The Genetic Bond

Of all human relationships, the parent-child bond is surely the strongest.  While romantic relationships are often intense for relatively short periods of time, the biologic connection between the parent and his/her child is permanent, reinforced by the genetic imperative, a force that governs life in general.

Human parents are both conscious of the physical and emotional needs of their offspring and subconsciously devoted to protecting their own genes that the child now carries.  In other words, we dearly love our children for both altruistic and selfish reasons.  No other human relationship (except perhaps that between grandparents and their grandchildren) shares this dual motivation.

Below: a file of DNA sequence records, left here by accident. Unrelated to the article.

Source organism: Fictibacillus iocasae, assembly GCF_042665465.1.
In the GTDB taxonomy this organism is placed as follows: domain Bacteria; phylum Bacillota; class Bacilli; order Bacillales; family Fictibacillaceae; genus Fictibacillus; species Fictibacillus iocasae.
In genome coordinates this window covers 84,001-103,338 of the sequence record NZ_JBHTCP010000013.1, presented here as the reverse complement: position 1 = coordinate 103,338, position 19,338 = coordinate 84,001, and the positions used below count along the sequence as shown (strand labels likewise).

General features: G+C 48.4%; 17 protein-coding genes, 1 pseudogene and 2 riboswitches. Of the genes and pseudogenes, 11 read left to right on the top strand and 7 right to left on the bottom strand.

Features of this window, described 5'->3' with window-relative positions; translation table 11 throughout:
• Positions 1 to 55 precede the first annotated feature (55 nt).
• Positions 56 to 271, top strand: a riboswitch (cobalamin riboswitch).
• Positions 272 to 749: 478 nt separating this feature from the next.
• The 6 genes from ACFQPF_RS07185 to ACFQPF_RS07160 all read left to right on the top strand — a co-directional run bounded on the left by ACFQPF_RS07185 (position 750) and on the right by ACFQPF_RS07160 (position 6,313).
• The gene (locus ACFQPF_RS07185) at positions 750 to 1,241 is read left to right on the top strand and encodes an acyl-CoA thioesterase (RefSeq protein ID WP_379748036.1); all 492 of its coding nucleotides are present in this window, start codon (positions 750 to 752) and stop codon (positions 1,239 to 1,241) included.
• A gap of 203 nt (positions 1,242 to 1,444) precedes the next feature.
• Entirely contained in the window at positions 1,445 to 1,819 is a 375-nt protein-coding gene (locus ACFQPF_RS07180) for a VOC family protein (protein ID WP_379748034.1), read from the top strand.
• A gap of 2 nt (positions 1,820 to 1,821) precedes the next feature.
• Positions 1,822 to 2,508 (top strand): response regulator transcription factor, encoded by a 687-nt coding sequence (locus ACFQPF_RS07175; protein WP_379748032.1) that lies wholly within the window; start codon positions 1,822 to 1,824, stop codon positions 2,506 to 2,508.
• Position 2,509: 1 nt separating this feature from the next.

Indeed, while marriages often end in divorce, very few parents divorce their children and, in such cases, some form of mental illness or emotional turmoil in the parent is usually to blame.  On the other hand, the genetic bond is unidirectional; the child may be devoted to their parents due to the nurturing that they provided and the traits that they passed along but their "genetic focus" is on their own offspring.  Above all else, life is devoted to protecting and perpetuating itself; human life is no different in this respect.